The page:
The city attorney offered Orosz a two-point reduction if he simply paid his fine and let the matter lie. Orosz decided to fight it. "I figured the worst thing that could happen was that I'd have to pay up for the ticket and the court costs," says Orosz, who had never fought a ticket before. "The reduced points would be worth that alone. Besides, the city attorney kind of torqued me off."
Photo radar has angered some legislators as well. Senate Bill 36, pushed by Highlands Ranch senator Dick Mutzebaugh and Colorado Springs representative Ron May, proposes a ban on photo-radar systems in Colorado. A similar bill was passed in Utah, but ATS's Tuton contends that this was not because residents of West Valley City, a suburb of Salt Lake City that used an ATS system, were upset with photo radar. Tuton claims that a state legislator was caught speeding by the system and took his complaint back to the office. Photo radar in Utah is now restricted to school zones only.
Representative May argues that the sheer number of citations being issued by the system has created "a humongous overload" at the state Department of Motor Vehicles. The figures back him up: DMV officials say they normally receive an average of 2,000 traffic citations annually from Commerce City. From August to December 1996 they received about 8,000.
"Not only is this a really big problem for the DMV," says May, "but I personally have a problem with the way these independent contractors are being paid on commission." As of last week, the bill, which has been amended several times, was scheduled to be heard by the House Appropriations Committee.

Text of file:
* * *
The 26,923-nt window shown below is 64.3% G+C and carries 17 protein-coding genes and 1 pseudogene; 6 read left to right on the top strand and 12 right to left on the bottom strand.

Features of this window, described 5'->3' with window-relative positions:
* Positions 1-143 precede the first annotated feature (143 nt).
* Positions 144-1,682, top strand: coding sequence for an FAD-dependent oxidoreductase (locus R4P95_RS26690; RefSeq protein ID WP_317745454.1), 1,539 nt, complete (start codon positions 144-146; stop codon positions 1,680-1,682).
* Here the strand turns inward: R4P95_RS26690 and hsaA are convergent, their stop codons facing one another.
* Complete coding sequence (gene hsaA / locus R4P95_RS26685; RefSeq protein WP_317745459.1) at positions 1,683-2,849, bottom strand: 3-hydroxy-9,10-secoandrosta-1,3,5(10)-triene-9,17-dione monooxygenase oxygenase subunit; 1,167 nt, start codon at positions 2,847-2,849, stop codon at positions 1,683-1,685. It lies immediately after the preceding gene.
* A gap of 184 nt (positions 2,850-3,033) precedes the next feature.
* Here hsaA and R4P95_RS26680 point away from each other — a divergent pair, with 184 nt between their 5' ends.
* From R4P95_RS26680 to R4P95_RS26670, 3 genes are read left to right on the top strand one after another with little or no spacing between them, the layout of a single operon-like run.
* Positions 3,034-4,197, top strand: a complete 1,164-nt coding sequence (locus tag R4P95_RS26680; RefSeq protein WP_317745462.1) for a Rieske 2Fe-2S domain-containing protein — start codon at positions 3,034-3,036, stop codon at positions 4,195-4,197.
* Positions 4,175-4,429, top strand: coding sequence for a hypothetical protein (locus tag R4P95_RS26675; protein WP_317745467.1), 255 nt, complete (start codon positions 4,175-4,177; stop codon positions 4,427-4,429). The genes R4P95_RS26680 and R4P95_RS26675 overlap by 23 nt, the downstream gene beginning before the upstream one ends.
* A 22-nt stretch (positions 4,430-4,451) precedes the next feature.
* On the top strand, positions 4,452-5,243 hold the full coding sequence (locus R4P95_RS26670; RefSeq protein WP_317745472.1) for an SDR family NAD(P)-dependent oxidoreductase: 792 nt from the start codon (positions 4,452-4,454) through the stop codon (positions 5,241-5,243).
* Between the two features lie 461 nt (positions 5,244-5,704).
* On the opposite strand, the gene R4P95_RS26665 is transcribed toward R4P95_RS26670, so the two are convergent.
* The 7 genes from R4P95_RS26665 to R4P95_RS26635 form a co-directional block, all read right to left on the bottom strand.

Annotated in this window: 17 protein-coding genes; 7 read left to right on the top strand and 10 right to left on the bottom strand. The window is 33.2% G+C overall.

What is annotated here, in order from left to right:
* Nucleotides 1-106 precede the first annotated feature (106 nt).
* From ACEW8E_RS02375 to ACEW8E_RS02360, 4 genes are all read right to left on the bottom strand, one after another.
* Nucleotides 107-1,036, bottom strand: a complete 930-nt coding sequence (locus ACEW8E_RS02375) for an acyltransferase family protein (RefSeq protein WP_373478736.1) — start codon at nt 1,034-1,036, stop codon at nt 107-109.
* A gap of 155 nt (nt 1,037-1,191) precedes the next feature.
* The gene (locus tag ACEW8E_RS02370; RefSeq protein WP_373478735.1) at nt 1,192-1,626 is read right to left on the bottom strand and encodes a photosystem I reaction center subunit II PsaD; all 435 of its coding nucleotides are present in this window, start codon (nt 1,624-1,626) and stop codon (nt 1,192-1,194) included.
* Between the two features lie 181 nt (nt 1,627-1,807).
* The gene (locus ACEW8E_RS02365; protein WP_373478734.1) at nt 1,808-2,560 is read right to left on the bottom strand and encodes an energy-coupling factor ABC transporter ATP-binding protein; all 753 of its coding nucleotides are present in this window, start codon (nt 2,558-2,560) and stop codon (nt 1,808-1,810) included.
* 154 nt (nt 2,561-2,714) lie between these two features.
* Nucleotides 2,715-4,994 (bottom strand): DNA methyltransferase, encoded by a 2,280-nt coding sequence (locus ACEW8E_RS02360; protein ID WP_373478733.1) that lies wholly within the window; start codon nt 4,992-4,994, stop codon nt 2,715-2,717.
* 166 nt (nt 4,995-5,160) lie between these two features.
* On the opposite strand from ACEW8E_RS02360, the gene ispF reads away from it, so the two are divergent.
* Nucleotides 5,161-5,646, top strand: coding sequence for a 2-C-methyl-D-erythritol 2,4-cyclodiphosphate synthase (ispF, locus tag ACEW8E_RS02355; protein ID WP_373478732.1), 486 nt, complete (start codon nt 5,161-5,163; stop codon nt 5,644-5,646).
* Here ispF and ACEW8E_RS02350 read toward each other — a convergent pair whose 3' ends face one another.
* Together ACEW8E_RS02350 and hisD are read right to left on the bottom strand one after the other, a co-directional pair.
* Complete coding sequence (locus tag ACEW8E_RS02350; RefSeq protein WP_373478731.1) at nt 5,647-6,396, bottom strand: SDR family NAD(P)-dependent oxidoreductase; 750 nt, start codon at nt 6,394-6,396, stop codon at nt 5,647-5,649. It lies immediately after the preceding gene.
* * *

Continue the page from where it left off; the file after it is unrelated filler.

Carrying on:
Orosz decided that instead of waiting for legislators to get around to the issue, he was going to try to pull the plug himself. He says he did exhaustive library research, studying law texts, science journals and radar manuals. By the time his court date arrived, he was armed with an extensive report complete with footnotes, diagrams and references that he was confident would blow ATS away. "It was sort of a flashback to my college research-paper days," he says. "But I figured that if I was going to complain, I should put my money where my mouth was and lay the whole thing out. I guess it became sort of a pride thing, a sense of honor about who was going to win."
Unfortunately for him, he never got his day in court: The city attorney told him that the case against him had been dropped because the tuning fork used to calibrate the radar equipment had not been certified by the State of Colorado.
In fact, not one photo-radar ticket has made it to trial in Commerce City. Eileen Rowe says technicalities such as the one in Orosz's case have forced the city to throw out several cases, whether they were challenged or not.
Is Commerce City afraid of a court challenge? City Attorney Tom Merrigan insists he's as eager as Orosz to go to trial over photo radar. "The system is reliable and it works," he says. "I think that for the most part, this is a case where we've built a better mousetrap and the mice are complaining.